Congressional investigation puts Citra Mina in hot water; More exposes likely as the investigation continues

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Yesterday, 18 March 2015, the fighting workers of Citra Mina marked another milestone after they succeeded in forcing the company to face a congressional inquiry about what Congressman Walden Bello termed as its “criminal behavior”.

Citra Mina is now facing strong pressures not only from government agencies, but also from its fellow fishing and fish processing companies in Gensan. These companies fear of being dragged into the mess which Citra Mina itself has created.

Josua Mata, Secretary-General of Sentro, emphasized that the labor conflict could potentially undermine the country’s privileges under the EU GSP Plus that was recently approved. This privilege – mainly in the form of free tariff for fish products in the member nations of the European Union – being enjoyed by the fishing companies in Gensan will be jeopardized if they are found violating the required labor standards in the course of the ongoing congressional investigation.

No less than Gensan Councilor, Brix Tan, scion of Marfenio Tan, a tuna magnate in General Santos and a former president of the Socsksargen Federation of Fishing Associations and Allied Industries Inc. based in General Santos, who attended the congressional investigation had expressed alarm over the gravity of the impact of this inquiry on the entire fishing industry.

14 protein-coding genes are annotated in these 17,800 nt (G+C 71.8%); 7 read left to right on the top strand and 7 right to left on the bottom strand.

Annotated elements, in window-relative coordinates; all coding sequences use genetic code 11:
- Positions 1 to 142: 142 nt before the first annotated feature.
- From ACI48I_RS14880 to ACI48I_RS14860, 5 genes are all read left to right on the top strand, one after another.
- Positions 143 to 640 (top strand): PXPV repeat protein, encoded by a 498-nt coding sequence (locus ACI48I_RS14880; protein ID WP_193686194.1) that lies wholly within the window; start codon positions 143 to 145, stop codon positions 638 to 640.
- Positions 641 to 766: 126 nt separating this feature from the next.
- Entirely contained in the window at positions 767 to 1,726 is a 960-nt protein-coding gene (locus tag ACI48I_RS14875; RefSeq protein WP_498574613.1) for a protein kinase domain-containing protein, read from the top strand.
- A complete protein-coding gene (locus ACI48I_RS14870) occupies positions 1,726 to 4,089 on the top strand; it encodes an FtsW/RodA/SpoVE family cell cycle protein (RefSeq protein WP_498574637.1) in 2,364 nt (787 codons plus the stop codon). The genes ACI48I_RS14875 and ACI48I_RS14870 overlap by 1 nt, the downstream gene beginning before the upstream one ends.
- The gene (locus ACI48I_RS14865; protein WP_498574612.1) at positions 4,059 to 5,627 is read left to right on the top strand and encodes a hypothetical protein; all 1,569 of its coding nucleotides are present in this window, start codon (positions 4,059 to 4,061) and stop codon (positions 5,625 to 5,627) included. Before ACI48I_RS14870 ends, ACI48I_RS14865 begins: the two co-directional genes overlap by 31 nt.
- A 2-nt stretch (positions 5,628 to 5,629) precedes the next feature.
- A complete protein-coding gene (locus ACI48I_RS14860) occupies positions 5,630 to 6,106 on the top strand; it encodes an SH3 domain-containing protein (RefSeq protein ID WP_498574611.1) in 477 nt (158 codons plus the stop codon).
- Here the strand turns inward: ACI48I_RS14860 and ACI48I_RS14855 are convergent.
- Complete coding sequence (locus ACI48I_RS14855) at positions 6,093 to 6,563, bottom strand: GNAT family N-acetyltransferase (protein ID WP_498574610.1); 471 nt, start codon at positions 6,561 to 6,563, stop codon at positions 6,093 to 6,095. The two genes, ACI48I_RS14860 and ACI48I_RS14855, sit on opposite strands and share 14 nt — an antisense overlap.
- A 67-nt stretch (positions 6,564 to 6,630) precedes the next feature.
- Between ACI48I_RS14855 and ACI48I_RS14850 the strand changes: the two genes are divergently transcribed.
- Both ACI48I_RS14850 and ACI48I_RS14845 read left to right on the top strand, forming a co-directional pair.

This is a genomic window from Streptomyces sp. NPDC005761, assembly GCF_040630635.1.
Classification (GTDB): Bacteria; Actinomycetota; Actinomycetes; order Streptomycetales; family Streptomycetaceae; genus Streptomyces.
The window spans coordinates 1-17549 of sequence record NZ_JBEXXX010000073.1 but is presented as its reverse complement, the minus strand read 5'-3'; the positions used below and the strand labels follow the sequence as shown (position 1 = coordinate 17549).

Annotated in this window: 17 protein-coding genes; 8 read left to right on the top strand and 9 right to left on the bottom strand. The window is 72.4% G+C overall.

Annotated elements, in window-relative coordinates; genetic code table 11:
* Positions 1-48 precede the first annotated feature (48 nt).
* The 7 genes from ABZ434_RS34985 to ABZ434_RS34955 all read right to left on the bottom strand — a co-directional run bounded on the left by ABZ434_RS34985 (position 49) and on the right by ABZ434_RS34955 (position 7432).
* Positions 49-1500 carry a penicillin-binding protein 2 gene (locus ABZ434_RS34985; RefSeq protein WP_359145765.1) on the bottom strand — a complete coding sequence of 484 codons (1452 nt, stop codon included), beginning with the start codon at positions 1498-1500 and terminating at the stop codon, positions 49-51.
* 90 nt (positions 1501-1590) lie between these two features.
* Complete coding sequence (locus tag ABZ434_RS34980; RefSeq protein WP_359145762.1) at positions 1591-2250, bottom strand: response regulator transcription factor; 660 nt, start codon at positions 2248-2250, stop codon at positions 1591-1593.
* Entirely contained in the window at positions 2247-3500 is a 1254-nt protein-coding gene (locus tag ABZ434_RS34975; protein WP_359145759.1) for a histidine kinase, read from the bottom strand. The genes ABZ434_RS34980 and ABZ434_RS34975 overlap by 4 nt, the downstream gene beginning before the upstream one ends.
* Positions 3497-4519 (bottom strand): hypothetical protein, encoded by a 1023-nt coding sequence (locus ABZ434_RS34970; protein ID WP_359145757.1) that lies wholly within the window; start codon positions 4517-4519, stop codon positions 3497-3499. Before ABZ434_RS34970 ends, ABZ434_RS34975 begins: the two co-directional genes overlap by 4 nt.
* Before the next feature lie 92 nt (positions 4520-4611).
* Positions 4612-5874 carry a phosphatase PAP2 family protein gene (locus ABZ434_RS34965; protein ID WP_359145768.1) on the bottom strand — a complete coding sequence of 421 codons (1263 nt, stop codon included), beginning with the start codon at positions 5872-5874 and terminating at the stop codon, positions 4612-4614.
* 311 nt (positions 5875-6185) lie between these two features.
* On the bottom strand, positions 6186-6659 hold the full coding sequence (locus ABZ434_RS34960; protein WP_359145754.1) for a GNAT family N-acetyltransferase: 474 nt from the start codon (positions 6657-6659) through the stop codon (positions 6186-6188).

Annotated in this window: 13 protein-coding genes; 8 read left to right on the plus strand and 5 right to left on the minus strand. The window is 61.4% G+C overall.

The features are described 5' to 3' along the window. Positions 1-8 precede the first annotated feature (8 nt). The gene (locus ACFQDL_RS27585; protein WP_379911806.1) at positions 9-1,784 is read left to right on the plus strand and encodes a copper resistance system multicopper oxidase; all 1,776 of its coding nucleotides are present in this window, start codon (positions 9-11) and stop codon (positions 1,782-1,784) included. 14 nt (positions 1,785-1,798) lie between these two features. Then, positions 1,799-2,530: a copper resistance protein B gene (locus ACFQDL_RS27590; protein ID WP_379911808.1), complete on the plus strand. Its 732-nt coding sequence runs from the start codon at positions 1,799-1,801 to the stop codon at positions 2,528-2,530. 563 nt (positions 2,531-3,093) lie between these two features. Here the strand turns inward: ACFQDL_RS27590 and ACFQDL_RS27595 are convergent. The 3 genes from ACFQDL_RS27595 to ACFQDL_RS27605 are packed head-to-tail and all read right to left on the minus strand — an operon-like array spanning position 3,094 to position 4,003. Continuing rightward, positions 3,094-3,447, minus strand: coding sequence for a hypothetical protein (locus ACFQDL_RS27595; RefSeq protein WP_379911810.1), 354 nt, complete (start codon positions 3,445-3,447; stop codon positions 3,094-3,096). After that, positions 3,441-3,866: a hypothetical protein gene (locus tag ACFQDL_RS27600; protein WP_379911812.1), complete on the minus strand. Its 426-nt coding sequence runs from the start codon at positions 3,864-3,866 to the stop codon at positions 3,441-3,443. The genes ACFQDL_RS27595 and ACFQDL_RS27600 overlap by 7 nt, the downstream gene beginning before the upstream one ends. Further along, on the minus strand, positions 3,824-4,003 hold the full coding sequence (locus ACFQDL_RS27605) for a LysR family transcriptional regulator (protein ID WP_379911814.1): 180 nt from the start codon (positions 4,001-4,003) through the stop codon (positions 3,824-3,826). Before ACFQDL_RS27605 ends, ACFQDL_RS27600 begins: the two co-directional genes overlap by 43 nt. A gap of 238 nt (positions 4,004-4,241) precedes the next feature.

This congressional investigation could expose the evils of a long-time customary practices of labor only contracting, blacklisting, lack of required social protection for the fishing workers and the enslaving sacada system, among others, by the fishing industry in Gensan. These illegal activities are being undertaken by the fishing companies in Gensan with impunity.

Usec Rebecca Chato has already announced that DOLE is now preparing a department order to correct this unjust customary practice in the fishing industry.

The House of Representative Labor Committee held its first public hearing on the House Resolution No. 1746 “directing the Committee on Labor and Employment to conduct an inquiry, in aid of legislation, on the alleged violations of labor laws by the Citra Mina Group of Companies management that infringe on the workers right to self-organization and management’s failure to observe existing occupational health and safety standards in work place.” Rep. Walden Bello and Ibarra Gutierrez III, both of Akbayan, filed the resolution last 4 December 2014.

The hearing succeeded in accomplishing the objective of exposing Citra Mina as a violator of the labor laws and in getting the commitment of the committee on labor to continue with the hearing sometime in May or June this year. Congressman Walden Bello, during this same hearing, described Citra Mina as a criminal corporation.